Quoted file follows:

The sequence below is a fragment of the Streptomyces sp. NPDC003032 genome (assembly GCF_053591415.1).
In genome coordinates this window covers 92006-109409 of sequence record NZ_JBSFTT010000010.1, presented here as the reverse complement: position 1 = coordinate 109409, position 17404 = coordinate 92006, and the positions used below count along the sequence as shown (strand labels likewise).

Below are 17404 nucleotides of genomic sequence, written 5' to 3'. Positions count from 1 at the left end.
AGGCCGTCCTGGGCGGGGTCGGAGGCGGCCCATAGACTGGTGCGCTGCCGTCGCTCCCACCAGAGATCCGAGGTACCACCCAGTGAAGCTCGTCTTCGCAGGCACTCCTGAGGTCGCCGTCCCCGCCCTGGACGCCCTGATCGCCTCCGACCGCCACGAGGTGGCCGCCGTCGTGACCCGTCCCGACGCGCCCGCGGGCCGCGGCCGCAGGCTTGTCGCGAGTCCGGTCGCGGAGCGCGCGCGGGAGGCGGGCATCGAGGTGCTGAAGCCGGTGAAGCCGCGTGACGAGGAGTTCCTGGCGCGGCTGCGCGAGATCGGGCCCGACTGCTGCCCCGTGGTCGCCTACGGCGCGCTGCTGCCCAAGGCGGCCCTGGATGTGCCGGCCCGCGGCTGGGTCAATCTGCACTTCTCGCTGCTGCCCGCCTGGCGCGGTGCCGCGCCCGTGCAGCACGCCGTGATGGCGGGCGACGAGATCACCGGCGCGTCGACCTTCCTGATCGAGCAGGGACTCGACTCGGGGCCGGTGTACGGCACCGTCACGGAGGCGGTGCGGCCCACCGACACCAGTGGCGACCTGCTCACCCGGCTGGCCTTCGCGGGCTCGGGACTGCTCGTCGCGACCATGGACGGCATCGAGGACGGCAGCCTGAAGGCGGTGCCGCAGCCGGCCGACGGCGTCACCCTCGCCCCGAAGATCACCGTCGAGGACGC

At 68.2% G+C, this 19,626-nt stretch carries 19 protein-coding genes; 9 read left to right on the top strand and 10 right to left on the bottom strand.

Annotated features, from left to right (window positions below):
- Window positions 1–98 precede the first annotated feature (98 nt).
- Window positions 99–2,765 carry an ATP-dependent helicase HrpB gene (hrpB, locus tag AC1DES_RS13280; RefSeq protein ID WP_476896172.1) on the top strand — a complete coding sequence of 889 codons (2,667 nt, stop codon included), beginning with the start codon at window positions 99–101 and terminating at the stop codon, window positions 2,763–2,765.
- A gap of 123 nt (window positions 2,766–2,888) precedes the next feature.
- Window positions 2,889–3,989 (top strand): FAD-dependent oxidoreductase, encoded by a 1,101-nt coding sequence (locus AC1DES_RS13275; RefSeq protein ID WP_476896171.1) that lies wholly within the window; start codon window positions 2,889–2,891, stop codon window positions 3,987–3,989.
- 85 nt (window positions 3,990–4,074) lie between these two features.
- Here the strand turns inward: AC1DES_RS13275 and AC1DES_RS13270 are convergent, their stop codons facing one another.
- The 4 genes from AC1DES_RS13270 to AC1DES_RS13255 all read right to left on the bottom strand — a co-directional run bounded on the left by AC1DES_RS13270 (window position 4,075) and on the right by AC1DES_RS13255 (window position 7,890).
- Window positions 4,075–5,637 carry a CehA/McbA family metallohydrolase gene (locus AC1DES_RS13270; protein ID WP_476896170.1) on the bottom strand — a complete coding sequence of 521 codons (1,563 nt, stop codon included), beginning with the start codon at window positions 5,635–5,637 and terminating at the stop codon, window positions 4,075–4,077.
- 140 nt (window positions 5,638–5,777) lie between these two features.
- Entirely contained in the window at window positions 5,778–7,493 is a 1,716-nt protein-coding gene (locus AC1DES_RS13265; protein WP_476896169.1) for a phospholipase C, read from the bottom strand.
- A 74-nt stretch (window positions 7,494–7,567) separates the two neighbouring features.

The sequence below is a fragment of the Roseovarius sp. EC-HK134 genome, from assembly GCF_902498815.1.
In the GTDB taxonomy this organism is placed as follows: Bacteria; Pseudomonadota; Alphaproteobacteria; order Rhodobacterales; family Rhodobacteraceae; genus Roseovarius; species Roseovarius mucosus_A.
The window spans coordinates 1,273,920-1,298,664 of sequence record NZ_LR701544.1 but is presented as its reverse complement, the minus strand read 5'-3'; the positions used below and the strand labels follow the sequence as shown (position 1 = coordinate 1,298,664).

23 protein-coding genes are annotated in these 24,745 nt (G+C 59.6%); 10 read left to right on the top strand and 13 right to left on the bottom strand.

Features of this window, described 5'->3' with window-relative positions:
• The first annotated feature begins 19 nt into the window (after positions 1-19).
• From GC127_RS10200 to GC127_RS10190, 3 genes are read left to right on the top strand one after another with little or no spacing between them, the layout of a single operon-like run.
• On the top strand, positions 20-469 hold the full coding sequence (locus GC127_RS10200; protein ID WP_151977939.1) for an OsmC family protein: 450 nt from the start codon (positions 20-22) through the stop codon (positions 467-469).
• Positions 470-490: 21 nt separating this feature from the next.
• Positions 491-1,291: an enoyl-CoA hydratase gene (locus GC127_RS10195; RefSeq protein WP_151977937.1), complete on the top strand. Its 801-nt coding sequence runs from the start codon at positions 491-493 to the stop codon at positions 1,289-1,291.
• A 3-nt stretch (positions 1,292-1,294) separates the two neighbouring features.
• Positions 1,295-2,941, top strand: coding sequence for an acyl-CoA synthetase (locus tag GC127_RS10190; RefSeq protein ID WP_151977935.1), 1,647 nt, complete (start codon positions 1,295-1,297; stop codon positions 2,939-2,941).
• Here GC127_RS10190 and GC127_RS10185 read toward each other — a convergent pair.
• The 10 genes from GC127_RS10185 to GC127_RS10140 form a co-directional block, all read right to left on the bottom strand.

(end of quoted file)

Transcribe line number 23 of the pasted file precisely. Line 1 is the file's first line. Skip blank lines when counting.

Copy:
• The first annotated feature begins 19 nt into the window (after positions 1-19).